Wala is a zero-fee money app on a “mission to support customers on their path to financial freedom”. They believe that the financial systems in this world are broken due
to high fees, poor experiences, and inaccessibility. Its mobile financial platform uses blockchain technology to enable zero-fee, instant borderless micro-payments for
consumers in emerging markets.
There is also former FNB boss, Michael Jordaan’s, BankZero which has recently launched and one to watch for the future. Then there are i-Pay and Jumo. They are also great fintech startups to watch in the future too.
Read more: SA fintech wiGroup secures funding from Virgin, Smollan to boost global expansion
Read more: SA startup ThisIsMe claims can process FICA filing in record three minutes
Read more: SA startup Wala wins $100k Zambezi Prize for Innovation in Financial Inclusion
Read more: Michael Jordaan blown away by all the good wishes on app-based Bank Zero
Read more: Fintech startup i-Pay secures R10m investment from Kalon Venture Partners
Read more: SA fintech JUMO closes $52m round led by Goldman Sachs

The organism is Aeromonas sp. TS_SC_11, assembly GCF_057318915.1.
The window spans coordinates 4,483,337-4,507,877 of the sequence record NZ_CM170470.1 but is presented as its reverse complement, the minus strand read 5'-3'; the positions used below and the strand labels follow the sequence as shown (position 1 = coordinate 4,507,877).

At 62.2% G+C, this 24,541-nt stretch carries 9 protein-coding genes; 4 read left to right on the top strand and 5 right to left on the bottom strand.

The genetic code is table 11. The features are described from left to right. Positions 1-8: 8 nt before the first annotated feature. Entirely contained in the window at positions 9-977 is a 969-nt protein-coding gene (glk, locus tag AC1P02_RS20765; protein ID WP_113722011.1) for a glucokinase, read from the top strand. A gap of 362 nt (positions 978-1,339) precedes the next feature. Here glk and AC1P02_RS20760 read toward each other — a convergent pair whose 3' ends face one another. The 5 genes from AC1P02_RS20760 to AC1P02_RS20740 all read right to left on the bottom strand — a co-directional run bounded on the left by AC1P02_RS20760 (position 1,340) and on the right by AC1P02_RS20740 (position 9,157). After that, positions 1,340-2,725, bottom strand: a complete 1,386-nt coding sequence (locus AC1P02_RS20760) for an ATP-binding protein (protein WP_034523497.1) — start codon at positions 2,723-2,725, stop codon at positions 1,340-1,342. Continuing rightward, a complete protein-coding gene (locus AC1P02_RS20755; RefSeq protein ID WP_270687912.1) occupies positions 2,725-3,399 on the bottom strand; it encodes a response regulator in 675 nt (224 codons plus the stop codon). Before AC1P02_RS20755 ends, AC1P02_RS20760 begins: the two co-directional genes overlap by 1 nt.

Recomed is a platform that enables patients to find their closest doctor at any hour of the day or night and to book the next available appointment.
EMGuidance, a 2018 Seedstars best Healthtech winner, developed an app to help doctors to source more reliable information on treatment guidelines and medication
dosages among other things.
Vula Mobile is a referral platform which links health workers to specialists in tertiary hospitals.
LifeQ uses computational systems, biology and continuous body monitoring to gather data from which users can draw insights about their own personal health. Sancreed’s
health platform, Guidepost, helps facilitate support and guidance for type-2 diabetes sufferers.
The multi-award winning HearX Group has developed a suite of clinical smartphone hearing health solutions consisting of eight products.
Insurtech, legaltech, agritech
In the insurtech space, Pineapple (pictured above) claims to be the world’s first flexible, scalable and decentralised peer-to-peer insurer that provides insurance coverage to its members.
Investsure is a startup that provides fraud insurance to shareholders against losses in share price caused by actual or perceived deception committed by management.
The local Groupon founder, Daniel Guasco’s, Click2Sure, positions itself as a “fullstack digital insurance platform” enabling retailers, service providers, distributors and brokers to bolt on a selection of over 20 custom insurance products at the point of sale.
There are other insurance startups that are also leveraging social media platforms to “growth-hack” their products by using these networks to gain customers and use